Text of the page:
Blood Oranges In Season
Rosemary Barron discovers that these blushing beauties – once a symbol of status and power in medieval times – have had a colourful history, no matter which way you segment them with recipes by Linda Tubby
Late winter, a stroll along the stony paths crossing the slopes of Sicily’s volcanic Mount Etna will take you through a landscape unchanged in centuries. As you pass through neat citrus groves, assailed by a heady perfume and overwhelmed by the beauty of the crimson-blushed oranges among waxy-white flowers and deep-green foliage, you appreciate why the wealthy medieval Medici family chose the orange as its symbol of status and power. Today, this small region of Sicily has been recognised by the European Union as an Indicazione Geografica Protetta (special zone of production) for the blood orange. Blood oranges belong to a botanical family of long-lived evergreens that includes the bitter and the sweet orange, lemon, grapefruit, lime and kumquat.
The first citrus tree to be cultivated in Europe was the citron or citrus medica, named for what was then thought to have been its origin – Media (ancient Persia). Introduced by Alexander the Great after his expeditions to India, the citron spread throughout the ancient Greek world. The citron, or bitter orange, is inedible raw, but its blossom and peel, much admired by the Romans and, later, the Arabs, were used in oils and candied, and its tart juice flavoured cooked dishes. Eight centuries later, when more direct routes were opened between Europe and the East during the Age of Exploration, the sweet orange (citrus sinensis, or ‘orange from China’) appeared, probably brought to Europe by Portuguese traders. Its trees quickly replaced those of the bitter orange except in parts of Spain, where the Seville orange has continued to be grown for the British marmalade market. Blood oranges (a variety of citrus sinensis) are believed to be a natural genetic mutation, first undertaken probably in China, where there is evidence of these fruits growing in the eighth century.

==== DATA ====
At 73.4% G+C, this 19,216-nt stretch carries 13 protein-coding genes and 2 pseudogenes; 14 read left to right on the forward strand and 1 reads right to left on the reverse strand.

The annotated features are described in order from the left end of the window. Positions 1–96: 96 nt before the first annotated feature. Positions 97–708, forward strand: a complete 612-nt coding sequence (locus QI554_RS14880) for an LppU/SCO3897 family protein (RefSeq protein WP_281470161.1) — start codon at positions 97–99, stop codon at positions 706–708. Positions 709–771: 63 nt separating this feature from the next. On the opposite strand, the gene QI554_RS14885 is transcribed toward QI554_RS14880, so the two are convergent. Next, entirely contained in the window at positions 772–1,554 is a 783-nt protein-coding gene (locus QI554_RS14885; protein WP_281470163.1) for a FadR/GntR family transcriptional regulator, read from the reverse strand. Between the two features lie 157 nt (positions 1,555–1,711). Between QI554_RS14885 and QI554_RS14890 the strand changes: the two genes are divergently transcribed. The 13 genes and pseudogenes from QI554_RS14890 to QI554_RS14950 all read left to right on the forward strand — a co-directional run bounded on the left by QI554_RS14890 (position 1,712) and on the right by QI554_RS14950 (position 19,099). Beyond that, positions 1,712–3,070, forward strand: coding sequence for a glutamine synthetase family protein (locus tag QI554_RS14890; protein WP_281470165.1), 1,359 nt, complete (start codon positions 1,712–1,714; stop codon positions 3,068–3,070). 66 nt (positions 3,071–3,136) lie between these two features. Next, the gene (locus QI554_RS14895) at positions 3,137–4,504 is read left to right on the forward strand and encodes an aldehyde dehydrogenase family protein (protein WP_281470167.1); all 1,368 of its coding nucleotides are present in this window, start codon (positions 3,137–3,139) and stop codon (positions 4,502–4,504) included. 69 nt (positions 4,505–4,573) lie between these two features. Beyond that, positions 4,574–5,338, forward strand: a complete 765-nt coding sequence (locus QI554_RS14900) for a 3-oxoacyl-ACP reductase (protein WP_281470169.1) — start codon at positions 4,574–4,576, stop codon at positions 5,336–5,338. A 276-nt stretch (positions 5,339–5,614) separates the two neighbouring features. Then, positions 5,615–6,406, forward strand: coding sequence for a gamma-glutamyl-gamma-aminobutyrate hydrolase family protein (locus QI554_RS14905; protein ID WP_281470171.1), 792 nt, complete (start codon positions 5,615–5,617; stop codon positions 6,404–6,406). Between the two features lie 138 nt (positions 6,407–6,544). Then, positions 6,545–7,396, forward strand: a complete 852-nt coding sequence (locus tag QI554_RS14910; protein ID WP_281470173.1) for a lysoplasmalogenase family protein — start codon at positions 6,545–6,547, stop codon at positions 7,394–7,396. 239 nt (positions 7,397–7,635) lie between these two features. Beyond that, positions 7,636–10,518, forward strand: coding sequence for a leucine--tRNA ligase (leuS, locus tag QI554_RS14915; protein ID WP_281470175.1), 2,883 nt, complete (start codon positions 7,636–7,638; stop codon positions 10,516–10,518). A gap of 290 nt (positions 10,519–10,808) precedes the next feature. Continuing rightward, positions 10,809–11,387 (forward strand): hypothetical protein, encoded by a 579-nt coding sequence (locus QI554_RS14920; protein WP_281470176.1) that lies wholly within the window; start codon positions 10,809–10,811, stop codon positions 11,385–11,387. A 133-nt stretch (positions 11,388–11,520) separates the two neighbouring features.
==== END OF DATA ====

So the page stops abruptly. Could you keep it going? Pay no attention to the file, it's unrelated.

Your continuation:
This new orange was interesting enough to gardeners in Eastern antiquity that they continued to propagate the variety. Growers in Portugal, Spain, Greece, Morocco, the Middle East, Malta, and Sicily, have good reason to be grateful for these past artisans because blood oranges are now a vital economic crop in these regions. To the scientists and artists of medieval Italy, blood oranges, with their amazing colour, sweetness and vitality, were a source of wonder. They featured in an opera, “Hesperides”, by Giovanni Battista Ferrari in 1646; a noted Florentine botanist, Pier Antonio Micheli (1679-1737), included illustrations of their wine-coloured juice in one of his manuscripts; and they were painted in all their magnificent beauty by Bartolomeo Bimbi (1648-1723), an artist employed by the Medicis. Their presence – on the table, in the conservatory, as bath and body oils – was a sign of opulence in the status-conscious medieval courts, for they were very expensive. Today, blood oranges are still quite expensive, and remain somewhat of a delicacy throughout Europe. The beautiful red-, purple- or violet-coloured flesh and blushed peel comes from the fruit’s unique (among oranges) ability to produce anthocyanin – a phytochemical found in berries such as blueberries and raspberries, red apples, and red wine.
To develop successfully, this powerful antioxidant needs the right environmental conditions: strongly defined seasons of dry, moderately hot summers and cool winters, with a large differential in day and night temperatures during autumn (when the fruit is maturing) but without deep frost. Where these conditions are not met – such as the citrus growing regions of Florida, where it’s too humid, and California, where there is little temperature differential – blood oranges will revert to their original orange colour. In general, Mediterranean blood oranges tend to be sweeter and more strongly flavoured than American imports. There are three main types of blood orange: the moro, medium-sized and richly flavoured; the tarocco, deep ruby-red, sweetly juiced, with few seeds; and the sanguigno (or sanguinello), mostly grown commercially.
The fruit’s depth of colour depends on the amount of anthocyanin it contains, and this will depend on its growing conditions, varietal, and maturity (older oranges have more). Harvests vary so buy carefully: choose blood oranges that are bruise- and wrinkle-free, with an attractive red blush and gentle, healthy shine to the skin, and that feel heavy for their size. The best blood oranges are sweet, with an appetising tang – they make the perfect dessert fruit. Their balanced acidity also makes them ideal in salads, especially when combined with Mediterranean ingredients such as black olives, onion and feta cheese; rocket and toasted pine nuts; or watercress, walnuts and goat’s cheese. Delicious in chutneys and relishes, they bring colour and zest to platters of ham, pork or chicken, and add drama to cooked dishes.
Blood oranges in themselves offer wonderful opportunities for the romantic (and imaginative) cook. As anthocyanin is a soluble pigment, it’s able to colour the liquid dissolving it. It will turn sorbets, compotes and ice-creams rose red, syrups ruby red, and cupcakes a glorious pink. Start the celebration with the strained juice of blood oranges in fiery-red magaritas or mojitos, aware that you are also drinking to your good health.
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